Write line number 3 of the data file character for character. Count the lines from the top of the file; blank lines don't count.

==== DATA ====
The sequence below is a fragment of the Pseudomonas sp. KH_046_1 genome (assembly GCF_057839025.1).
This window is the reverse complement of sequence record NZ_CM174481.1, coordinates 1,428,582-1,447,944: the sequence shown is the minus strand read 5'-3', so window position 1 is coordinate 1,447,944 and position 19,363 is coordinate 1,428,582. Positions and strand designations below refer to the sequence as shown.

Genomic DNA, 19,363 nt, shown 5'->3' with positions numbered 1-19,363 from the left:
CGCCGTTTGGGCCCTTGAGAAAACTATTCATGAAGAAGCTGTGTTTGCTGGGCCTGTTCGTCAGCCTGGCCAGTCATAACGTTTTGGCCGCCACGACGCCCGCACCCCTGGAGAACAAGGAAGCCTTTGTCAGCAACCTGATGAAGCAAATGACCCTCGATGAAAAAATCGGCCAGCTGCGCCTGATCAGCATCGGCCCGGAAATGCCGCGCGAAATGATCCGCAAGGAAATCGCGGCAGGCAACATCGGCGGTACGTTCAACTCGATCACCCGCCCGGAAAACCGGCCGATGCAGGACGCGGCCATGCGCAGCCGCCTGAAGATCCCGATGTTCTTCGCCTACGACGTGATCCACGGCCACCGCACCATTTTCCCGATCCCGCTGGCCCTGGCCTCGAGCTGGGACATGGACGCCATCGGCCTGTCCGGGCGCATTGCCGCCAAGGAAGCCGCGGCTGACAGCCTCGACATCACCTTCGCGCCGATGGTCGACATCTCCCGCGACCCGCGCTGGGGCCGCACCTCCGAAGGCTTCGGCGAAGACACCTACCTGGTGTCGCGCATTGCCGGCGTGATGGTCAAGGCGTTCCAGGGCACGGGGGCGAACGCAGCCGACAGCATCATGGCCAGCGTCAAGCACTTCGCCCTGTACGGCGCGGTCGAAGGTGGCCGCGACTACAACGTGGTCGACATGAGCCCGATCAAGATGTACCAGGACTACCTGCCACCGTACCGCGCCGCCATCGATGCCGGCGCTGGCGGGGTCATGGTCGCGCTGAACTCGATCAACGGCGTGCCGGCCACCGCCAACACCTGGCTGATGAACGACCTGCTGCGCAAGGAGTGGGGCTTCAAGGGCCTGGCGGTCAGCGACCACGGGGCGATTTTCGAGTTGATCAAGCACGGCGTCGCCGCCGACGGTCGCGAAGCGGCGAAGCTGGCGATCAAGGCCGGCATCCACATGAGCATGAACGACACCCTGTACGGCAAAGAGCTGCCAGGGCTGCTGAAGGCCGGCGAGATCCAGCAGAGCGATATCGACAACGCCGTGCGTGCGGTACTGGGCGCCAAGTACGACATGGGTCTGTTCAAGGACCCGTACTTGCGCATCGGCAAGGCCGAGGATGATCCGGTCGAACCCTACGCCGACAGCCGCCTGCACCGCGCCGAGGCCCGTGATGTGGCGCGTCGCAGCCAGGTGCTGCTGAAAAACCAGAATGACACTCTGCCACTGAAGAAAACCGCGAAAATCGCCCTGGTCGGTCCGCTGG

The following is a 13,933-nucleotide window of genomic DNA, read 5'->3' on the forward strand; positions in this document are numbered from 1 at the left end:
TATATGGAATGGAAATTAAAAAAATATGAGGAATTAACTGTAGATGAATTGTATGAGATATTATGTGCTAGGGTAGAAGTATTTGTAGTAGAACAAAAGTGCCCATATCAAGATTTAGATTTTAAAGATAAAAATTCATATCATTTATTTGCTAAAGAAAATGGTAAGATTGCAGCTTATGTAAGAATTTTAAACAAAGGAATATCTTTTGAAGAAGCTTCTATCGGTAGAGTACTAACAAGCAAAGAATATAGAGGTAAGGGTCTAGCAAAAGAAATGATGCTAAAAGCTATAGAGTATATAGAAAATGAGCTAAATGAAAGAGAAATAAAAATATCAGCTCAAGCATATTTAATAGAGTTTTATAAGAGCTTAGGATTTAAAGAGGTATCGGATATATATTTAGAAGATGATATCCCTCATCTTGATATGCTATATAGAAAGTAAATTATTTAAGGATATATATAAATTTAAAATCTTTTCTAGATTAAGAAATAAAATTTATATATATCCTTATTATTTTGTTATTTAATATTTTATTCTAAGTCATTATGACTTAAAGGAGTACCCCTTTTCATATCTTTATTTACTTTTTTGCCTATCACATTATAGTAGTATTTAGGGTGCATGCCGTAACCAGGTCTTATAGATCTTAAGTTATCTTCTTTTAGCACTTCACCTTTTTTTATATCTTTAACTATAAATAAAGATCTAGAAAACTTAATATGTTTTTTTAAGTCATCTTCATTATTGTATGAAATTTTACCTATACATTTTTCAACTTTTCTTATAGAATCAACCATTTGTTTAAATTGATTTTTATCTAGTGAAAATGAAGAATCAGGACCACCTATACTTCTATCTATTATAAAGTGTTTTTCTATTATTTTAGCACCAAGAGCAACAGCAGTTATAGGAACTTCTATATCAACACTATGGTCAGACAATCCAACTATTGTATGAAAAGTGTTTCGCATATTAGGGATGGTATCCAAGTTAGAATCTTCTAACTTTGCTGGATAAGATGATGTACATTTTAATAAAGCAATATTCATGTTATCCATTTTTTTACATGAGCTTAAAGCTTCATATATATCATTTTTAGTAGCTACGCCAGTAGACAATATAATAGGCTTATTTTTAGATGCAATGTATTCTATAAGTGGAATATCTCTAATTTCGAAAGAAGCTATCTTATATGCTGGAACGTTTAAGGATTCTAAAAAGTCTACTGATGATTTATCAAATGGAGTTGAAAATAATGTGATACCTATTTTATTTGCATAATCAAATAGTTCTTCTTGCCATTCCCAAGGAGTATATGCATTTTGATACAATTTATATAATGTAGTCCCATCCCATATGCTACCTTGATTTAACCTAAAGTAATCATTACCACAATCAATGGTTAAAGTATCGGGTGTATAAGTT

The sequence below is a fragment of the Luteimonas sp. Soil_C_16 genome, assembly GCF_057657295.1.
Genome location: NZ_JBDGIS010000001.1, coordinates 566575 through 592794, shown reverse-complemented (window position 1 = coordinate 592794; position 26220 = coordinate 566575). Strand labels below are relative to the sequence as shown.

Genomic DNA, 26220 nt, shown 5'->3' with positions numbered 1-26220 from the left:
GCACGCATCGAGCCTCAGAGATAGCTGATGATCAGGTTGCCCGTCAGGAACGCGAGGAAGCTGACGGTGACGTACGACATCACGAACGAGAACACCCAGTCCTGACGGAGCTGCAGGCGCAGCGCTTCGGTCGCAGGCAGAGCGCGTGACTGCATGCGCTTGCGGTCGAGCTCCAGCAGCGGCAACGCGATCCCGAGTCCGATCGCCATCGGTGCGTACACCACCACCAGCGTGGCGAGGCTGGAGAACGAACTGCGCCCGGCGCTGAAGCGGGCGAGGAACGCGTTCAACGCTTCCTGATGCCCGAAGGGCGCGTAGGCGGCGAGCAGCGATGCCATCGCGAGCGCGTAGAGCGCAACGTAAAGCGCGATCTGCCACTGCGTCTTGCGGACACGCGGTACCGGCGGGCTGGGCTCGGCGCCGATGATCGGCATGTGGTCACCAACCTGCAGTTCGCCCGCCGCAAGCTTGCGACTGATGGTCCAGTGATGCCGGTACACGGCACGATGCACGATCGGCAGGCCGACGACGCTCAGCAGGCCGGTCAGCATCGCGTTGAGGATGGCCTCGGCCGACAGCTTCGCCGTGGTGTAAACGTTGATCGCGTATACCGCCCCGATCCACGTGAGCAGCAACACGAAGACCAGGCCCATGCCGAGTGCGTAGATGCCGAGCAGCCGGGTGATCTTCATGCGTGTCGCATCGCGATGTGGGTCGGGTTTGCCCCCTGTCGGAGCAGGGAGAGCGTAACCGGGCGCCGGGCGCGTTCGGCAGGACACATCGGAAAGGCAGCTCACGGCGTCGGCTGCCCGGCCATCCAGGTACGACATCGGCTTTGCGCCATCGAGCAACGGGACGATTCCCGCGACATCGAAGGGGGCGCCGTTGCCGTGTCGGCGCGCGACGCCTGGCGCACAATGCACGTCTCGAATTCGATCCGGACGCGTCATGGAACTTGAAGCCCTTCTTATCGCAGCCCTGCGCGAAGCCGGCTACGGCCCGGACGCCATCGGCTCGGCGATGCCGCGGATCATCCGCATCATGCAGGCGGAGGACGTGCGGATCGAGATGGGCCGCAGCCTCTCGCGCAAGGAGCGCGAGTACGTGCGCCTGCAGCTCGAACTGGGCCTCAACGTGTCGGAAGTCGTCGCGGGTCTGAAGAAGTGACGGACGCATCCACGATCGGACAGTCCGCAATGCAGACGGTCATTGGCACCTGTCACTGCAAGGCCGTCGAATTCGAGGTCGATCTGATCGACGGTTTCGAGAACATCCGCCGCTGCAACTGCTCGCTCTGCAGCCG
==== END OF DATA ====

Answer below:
Genomic DNA, 19,363 nt, shown 5'->3' with positions numbered 1-19,363 from the left: